The Prince of Wales will try to persuade George W Bush and Americans of the merits of Islam this week because he thinks the United States has been too intolerant of the religion since September 11.
The Prince, who leaves on Tuesday for an eight-day tour of the US, has voiced private concerns over America’s “confrontational” approach to Muslim countries and its failure to appreciate Islam’s strengths.
The Duchess of Cornwall will accompany her husband
The Prince raised his concerns when he met senior Muslims in London in November 2001. The gathering took place just two months after the attacks on New York and Washington. “I find the language and rhetoric coming from America too confrontational,” the Prince said, according to one leader at the meeting.
It is understood that Prince Charles did not – and does not – believe that the actions of 19 hijackers should tarnish the reputation of hundreds of millions of law-abiding Muslims around the world.
Khalid Mahmood, the Labour MP for Birmingham Perry Bar, was also at the meeting at St James’s Palace. “His criticism of America was a general one of the Americans not having the appreciation we have for Islam and its culture,” he said.
Mr Mahmood and other Muslims present stressed that Prince Charles did not go so far as to criticise the US-led invasion of Afghanistan in October 2001. More recently, he has been careful not to express his views on Iraq.
The Prince also spoke of his sympathy for America after the terrorist attacks that claimed the lives of almost 3,000 people. He said he wanted to promote better relations between the different religions of the world.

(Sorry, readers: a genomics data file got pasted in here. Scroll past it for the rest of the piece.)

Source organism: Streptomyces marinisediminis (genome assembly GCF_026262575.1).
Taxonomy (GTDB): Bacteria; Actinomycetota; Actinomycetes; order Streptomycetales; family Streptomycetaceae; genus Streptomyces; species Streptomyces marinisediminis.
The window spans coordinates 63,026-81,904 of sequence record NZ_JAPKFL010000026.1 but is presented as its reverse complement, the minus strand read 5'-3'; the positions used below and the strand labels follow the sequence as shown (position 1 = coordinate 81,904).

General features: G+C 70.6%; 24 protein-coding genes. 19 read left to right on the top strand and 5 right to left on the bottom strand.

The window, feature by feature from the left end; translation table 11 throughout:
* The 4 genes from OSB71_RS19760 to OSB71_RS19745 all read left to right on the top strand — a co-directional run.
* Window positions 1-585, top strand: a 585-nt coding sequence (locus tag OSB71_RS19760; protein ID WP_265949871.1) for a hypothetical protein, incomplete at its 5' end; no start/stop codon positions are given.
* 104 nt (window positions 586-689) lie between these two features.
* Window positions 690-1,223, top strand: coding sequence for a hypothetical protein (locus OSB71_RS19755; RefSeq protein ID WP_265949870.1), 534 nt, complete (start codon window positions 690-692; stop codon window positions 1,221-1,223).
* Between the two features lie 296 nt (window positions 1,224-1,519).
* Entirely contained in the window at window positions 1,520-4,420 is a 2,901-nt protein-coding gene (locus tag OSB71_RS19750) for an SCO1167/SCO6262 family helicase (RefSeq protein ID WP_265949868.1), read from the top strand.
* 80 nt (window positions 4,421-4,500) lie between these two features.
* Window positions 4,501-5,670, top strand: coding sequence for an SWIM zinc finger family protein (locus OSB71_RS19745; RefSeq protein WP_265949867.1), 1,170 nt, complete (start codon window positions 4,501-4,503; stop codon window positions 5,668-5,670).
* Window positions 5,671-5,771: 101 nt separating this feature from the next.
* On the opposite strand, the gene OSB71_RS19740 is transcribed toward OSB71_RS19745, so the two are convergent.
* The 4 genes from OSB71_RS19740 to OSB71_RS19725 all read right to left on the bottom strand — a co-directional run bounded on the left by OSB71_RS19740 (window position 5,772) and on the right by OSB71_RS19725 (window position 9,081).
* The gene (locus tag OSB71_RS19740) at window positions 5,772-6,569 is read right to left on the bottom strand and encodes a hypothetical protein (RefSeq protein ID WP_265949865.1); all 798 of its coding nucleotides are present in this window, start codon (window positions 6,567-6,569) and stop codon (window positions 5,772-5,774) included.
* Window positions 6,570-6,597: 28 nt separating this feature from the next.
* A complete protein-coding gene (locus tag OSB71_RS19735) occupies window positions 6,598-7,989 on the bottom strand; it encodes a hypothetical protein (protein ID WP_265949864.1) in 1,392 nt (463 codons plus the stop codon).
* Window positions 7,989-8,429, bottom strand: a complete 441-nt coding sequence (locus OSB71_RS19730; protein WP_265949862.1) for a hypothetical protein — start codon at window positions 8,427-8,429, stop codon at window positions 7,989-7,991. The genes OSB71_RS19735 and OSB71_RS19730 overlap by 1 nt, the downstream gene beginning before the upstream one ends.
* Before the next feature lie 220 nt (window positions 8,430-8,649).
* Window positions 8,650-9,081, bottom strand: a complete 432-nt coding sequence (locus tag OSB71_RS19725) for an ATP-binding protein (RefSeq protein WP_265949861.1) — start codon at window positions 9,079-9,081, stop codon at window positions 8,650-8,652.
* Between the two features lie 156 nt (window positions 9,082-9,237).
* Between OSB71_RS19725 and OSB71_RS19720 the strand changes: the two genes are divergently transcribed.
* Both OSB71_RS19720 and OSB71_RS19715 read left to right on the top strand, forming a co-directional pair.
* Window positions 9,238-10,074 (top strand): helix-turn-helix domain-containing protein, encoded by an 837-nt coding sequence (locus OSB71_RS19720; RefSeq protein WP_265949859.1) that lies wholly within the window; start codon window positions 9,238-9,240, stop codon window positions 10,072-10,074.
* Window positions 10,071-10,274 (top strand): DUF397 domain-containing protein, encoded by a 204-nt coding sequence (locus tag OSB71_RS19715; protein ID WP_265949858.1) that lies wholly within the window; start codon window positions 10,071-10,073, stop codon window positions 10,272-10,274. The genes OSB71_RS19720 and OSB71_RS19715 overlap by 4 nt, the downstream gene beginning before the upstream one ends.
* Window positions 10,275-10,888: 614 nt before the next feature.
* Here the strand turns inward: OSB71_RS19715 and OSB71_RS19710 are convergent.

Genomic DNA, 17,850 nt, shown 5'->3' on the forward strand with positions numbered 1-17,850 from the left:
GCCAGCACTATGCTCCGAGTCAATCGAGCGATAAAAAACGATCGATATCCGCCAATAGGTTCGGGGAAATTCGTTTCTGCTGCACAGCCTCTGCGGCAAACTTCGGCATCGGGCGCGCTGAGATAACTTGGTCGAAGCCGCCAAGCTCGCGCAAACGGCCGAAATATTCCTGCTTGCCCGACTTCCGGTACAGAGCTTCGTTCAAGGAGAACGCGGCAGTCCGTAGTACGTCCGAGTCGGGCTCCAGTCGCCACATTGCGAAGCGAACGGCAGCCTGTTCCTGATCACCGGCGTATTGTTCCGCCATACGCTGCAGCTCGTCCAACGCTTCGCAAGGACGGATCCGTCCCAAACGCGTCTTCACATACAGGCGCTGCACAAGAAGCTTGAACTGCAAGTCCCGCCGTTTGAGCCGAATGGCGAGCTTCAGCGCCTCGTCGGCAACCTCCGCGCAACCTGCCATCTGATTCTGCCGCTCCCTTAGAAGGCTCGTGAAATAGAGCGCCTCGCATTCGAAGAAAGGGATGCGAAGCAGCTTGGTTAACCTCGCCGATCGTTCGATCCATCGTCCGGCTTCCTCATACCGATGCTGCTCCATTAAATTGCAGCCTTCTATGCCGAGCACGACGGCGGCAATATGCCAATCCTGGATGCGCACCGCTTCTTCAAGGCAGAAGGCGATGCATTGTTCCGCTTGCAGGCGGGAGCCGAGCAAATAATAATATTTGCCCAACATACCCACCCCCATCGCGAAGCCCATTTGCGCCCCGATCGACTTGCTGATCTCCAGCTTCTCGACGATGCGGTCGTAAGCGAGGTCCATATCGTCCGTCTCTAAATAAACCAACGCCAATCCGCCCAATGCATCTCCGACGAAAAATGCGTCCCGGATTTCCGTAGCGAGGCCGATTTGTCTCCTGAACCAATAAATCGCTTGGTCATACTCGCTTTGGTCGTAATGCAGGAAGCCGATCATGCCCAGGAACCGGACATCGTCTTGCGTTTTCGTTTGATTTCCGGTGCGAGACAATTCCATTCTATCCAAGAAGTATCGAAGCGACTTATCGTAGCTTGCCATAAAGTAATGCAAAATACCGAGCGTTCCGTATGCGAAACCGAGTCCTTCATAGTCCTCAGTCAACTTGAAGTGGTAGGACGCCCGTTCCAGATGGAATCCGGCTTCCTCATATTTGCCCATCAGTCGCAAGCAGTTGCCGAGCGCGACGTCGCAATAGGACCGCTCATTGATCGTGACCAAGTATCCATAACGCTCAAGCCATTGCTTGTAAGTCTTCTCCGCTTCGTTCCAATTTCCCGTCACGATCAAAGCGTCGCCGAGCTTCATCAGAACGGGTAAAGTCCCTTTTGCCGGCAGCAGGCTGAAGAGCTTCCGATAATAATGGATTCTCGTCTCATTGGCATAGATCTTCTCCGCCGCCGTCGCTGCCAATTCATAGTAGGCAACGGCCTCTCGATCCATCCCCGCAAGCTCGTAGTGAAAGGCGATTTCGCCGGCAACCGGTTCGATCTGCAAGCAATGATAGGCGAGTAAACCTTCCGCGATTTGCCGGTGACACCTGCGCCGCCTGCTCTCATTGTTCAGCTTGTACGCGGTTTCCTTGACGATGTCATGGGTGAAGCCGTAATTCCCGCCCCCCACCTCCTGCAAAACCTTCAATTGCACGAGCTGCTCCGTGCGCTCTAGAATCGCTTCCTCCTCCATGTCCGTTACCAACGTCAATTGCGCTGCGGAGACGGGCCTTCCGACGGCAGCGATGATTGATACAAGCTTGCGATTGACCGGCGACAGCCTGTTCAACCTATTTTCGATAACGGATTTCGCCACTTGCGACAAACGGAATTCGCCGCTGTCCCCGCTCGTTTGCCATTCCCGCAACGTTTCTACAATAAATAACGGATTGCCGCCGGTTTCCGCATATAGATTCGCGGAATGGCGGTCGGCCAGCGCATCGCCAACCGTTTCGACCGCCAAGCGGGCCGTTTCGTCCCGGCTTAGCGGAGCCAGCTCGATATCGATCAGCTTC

Those present at the meeting in 2001 included Sir Iqbal Sacrani, the secretary general of the Muslim Council of Britain, and Hashir Faruqi, the chief editor of Impact International, an Islamic affairs magazine.
Prince Charles, who is about to embark on his first official foreign tour since his marriage to the Duchess of Cornwall, wants Americans – including Mr Bush – to share his fondness for Islam. He has agreed to attend a seminar on religions at Georgetown University, Washington, on Thursday: the only event where he will not be accompanied by the Duchess.
“The seminar will look at how faith groups can alleviate social problems in their community,” a royal aide said.
The Prince and Duchess will attend a lunch and dinner with President Bush and his wife, Laura, at the White House on Wednesday.
Prince Charles has done more than any other member of the Royal Family in history to understand Islam. He said in 1994 that when he became Supreme Governor of the Church of England, he would rather be “defender of faiths” than “defender of the faith”.
A year earlier Prince Charles made a speech, acclaimed throughout the Arab world, on relations between Islam and the West. He urged the West to overcome its “unthinkable prejudices” about Islam and its customs and laws.
He spoke warmly of the West’s debt to the culture of Islam and distanced moderate Muslims from misguided militants. “Extremism is no more the monopoly of Islam than it is the monopoly of other religions, including Christianity,” he said.
A senior aide to Prince Charles said yesterday: “The Prince has never promoted political messages around religion. He has simply said that he wants a greater tolerance and understanding of each other religions which will, in turn, promote better relations between faiths.”
A spokesman for Clarence House declined to discuss the Prince’s comments four years ago. “We never discuss private conversations,” he said.
Prince Charles has been wooing the US media ahead of next week’s tour when he will visit New York, Washington and San Francisco. It is considered a risky venture because Diana, Princess of Wales, who died eight years ago, was so revered in the US.
In an interview to be shown on CBS’s 60 Minutes today, he speaks of his desire to enrich people’s lives through his work. “I only hope that when I am dead and gone they might appreciate it a little more,” he jokes.
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